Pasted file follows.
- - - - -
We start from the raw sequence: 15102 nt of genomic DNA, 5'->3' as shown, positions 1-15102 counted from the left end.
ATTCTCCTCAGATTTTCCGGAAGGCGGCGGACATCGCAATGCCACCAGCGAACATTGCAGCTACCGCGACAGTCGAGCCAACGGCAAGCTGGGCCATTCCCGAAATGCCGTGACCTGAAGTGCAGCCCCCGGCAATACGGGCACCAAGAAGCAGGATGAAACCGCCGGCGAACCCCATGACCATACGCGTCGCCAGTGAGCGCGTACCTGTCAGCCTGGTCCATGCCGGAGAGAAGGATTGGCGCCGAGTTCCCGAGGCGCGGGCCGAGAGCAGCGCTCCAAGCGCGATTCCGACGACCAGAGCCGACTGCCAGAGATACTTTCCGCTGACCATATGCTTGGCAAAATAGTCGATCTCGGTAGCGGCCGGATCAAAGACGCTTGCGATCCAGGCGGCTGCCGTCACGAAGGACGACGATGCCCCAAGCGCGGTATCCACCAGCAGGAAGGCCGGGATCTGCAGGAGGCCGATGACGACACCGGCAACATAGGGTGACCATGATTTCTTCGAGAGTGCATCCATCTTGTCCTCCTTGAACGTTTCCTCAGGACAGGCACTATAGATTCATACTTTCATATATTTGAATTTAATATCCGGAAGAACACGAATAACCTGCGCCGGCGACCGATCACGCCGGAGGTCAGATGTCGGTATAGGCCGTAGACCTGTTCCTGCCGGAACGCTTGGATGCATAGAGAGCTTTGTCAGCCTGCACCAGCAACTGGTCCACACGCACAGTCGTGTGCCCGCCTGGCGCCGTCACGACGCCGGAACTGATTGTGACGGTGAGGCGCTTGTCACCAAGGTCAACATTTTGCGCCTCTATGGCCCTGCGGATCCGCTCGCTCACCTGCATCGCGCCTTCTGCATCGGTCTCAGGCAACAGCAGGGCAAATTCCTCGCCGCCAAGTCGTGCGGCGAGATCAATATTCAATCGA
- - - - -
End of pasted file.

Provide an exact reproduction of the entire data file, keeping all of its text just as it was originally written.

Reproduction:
We start from the raw sequence: 15102 nt of genomic DNA, 5'->3' as shown, positions 1-15102 counted from the left end.
ATTCTCCTCAGATTTTCCGGAAGGCGGCGGACATCGCAATGCCACCAGCGAACATTGCAGCTACCGCGACAGTCGAGCCAACGGCAAGCTGGGCCATTCCCGAAATGCCGTGACCTGAAGTGCAGCCCCCGGCAATACGGGCACCAAGAAGCAGGATGAAACCGCCGGCGAACCCCATGACCATACGCGTCGCCAGTGAGCGCGTACCTGTCAGCCTGGTCCATGCCGGAGAGAAGGATTGGCGCCGAGTTCCCGAGGCGCGGGCCGAGAGCAGCGCTCCAAGCGCGATTCCGACGACCAGAGCCGACTGCCAGAGATACTTTCCGCTGACCATATGCTTGGCAAAATAGTCGATCTCGGTAGCGGCCGGATCAAAGACGCTTGCGATCCAGGCGGCTGCCGTCACGAAGGACGACGATGCCCCAAGCGCGGTATCCACCAGCAGGAAGGCCGGGATCTGCAGGAGGCCGATGACGACACCGGCAACATAGGGTGACCATGATTTCTTCGAGAGTGCATCCATCTTGTCCTCCTTGAACGTTTCCTCAGGACAGGCACTATAGATTCATACTTTCATATATTTGAATTTAATATCCGGAAGAACACGAATAACCTGCGCCGGCGACCGATCACGCCGGAGGTCAGATGTCGGTATAGGCCGTAGACCTGTTCCTGCCGGAACGCTTGGATGCATAGAGAGCTTTGTCAGCCTGCACCAGCAACTGGTCCACACGCACAGTCGTGTGCCCGCCTGGCGCCGTCACGACGCCGGAACTGATTGTGACGGTGAGGCGCTTGTCACCAAGGTCAACATTTTGCGCCTCTATGGCCCTGCGGATCCGCTCGCTCACCTGCATCGCGCCTTCTGCATCGGTCTCAGGCAACAGCAGGGCAAATTCCTCGCCGCCAAGTCGTGCGGCGAGATCAATATTCAATCGA